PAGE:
“We initially set up six traps,” said Steve. “We began catching hogs in the traps but it required constant monitoring of trail camera photos to identify the number of hogs in a sounder.”
“Our efforts to shoot hogs day and night were intensified. Care was taken to not disrupt the hogs patterned on feeders. The numbers began to pile up but it was exhausting work, but we had no choice! Time to re-plant our trees was fast approaching and we could not afford to lose them again.”
In the fall of 2015 the same 410 acres were site-prepped and burned. In December the second crop of containerized long-leaf seedlings was planted. At the time of planting over 175 hogs had been dispatched on the Martin Creek property.
Become a Better Trapper
Barry Estes is owner of Alabama Hog Control, and an authorized Jager Pro Dealer. Estes serves clients all over Alabama by providing trapping services, equipment and advice. Estes also offers hunts for clients interested in night hunting hogs with rifles fitted with thermal optics. Contact him at www.alabamahogcontrol.com.
“Trapping is far and away the best way to remove large numbers of hogs from your property,” says Estes. “If you want to make a dent in the hog population, trap-ping is where you begin.”
“Many landowners casually approach trapping feral hogs. Small traps with gates tripped by the pigs catch hogs. They also educate hogs that are around when the gate closes. The most effective trap is a large corral trap with a gate that closes when the entire sounder is inside the trap. The technology developed by Jager Pro eliminates most of these problems. The gate is dropped by a human being making a conscious decision that the entire sounder is inside the trap.”
Estes offers these tips to help you be more efficient with your hog trapping efforts.
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Location, Location, Location
Choose a location near water, food, or bedding frequently used by hogs. Consider access - getting equipment in and hogs out easily is important.
Pre-baiting with corn helps get hogs comfortable with the area and dependent on the food source. Monitor the site with a trail camera to determine the number of sounders using the site and the number of hogs in each sounder.
Keep Track of the Pigs
Determine the number of sounders using a site. Determine the number of hogs in each sounder. Document the time each individual sounder is visiting the site.
Time to Catch
Always trap the sounder least likely to disturb or educate other sounders using the site. Once they are trapped, dispatch and remove those pigs from the area as soon as possible.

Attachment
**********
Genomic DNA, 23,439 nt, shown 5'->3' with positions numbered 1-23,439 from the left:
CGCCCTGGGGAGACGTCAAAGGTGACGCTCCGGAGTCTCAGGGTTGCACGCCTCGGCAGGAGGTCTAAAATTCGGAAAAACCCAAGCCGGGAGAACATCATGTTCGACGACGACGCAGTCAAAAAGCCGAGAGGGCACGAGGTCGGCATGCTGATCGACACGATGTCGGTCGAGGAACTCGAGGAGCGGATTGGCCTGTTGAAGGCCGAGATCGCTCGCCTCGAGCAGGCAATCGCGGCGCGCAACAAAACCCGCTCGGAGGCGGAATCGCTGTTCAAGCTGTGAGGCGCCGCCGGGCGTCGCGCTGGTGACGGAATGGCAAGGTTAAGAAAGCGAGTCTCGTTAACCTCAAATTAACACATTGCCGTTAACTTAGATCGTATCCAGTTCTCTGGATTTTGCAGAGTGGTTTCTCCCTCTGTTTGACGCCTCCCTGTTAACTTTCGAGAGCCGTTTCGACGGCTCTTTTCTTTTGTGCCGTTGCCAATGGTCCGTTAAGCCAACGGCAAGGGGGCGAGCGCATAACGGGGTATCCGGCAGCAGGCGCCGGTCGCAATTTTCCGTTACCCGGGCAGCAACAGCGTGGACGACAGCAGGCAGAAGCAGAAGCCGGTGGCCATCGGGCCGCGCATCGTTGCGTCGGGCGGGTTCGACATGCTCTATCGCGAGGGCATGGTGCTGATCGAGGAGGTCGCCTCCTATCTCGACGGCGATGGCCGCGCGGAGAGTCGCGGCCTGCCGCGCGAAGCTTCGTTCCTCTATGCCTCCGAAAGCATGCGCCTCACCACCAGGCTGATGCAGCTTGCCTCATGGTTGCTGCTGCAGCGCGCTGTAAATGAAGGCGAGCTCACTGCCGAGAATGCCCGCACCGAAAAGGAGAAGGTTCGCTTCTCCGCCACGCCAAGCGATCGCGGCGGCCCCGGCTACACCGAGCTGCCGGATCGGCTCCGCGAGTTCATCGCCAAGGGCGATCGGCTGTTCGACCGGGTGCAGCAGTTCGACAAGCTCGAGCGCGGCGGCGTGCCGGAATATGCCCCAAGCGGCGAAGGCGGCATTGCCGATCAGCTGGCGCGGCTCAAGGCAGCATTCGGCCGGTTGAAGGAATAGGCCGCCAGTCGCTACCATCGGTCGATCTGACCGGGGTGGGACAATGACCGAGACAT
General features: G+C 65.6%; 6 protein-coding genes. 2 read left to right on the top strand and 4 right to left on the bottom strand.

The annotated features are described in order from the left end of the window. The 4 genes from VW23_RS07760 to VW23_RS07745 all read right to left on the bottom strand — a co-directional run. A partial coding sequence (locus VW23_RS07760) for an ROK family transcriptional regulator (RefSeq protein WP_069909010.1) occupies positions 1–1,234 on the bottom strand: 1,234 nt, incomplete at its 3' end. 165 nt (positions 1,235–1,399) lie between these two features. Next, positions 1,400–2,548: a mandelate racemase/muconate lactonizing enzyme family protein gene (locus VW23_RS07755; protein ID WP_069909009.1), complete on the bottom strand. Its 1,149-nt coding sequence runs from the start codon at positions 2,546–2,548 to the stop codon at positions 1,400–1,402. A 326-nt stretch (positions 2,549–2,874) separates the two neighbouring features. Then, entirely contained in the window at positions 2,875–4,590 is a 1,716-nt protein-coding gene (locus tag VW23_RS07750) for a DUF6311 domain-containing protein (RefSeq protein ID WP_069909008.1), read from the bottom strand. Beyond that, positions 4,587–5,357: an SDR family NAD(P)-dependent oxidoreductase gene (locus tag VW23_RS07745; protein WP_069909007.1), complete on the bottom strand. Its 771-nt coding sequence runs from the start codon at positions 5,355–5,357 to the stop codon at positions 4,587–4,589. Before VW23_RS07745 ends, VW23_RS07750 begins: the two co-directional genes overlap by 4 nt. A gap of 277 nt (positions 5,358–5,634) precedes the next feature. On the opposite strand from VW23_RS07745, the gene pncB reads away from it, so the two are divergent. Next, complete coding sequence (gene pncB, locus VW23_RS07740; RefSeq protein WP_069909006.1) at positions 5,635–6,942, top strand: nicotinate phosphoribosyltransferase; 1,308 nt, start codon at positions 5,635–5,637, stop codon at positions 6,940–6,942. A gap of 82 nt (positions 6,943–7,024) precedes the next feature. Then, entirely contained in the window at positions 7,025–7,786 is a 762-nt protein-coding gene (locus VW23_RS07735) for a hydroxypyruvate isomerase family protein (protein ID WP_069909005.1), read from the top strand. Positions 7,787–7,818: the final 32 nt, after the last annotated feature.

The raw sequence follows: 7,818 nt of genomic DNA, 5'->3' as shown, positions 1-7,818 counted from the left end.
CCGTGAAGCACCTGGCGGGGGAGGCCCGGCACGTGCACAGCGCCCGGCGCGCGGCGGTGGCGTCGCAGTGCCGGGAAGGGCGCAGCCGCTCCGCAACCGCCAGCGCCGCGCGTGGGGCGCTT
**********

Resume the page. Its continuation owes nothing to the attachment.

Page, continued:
Retrieving the Hogs from the Trap
Remove the hogs from the trap as soon as possible. This reduces the chance of other hogs hearing or seeing trapped hogs and becoming educated. It also reduces the amount of feces in the trap.
Clean the Trap
Remove all feces from the trap before leaving the area. This will speed up your next catch.
Baiting the Trap
Use a spin-feeder to dispense corn. Set it to spin an hour before dark to eliminate day creatures from eating all your bait. Do not put corn in piles. Hogs fight for position and because of the competition they will run each other out of the trap.
Battery Life and Managing your Time
Always make sure the batteries in your camera and gate are charged and ready. Running out of batteries at the wrong time can mean an entire sounder educated and your planning gone for not. Check batteries and feeder level each time you visit the trap. Inspect the trap for damage each visit. Only visit the trap when necessary. This cuts down on human scent.
Shooting Pigs in the Trap
A .22 bullet behind the ear will drop even the biggest hog. Shoot the hogs from an angle that directs your line of fire away from the camera and gate but into the animal’s brain.
It is obvious that feral hogs have no place in the landscape of wildlife management. The lesson learned is, “You can’t barbeque your way out of a feral hog invasion!” Removing them from your property is expensive, tedious work that requires dedication and all-out commitment. Sound advice, the right equipment and cooperatives can greatly reduce feral hog impact on your property and help your land and waterways recover to host the wildlife you choose to live there.
If you are fortunate and do not have hogs, keeping it that way is a complicated task that requires diligence and planning. Feral hog populations are growing exponentially all across the United States. More hogs mean more territory is required for them to do what hogs do; root, pilfer and destroy in search of food. If you want to keep your property completely hog free, my advice is build a fence!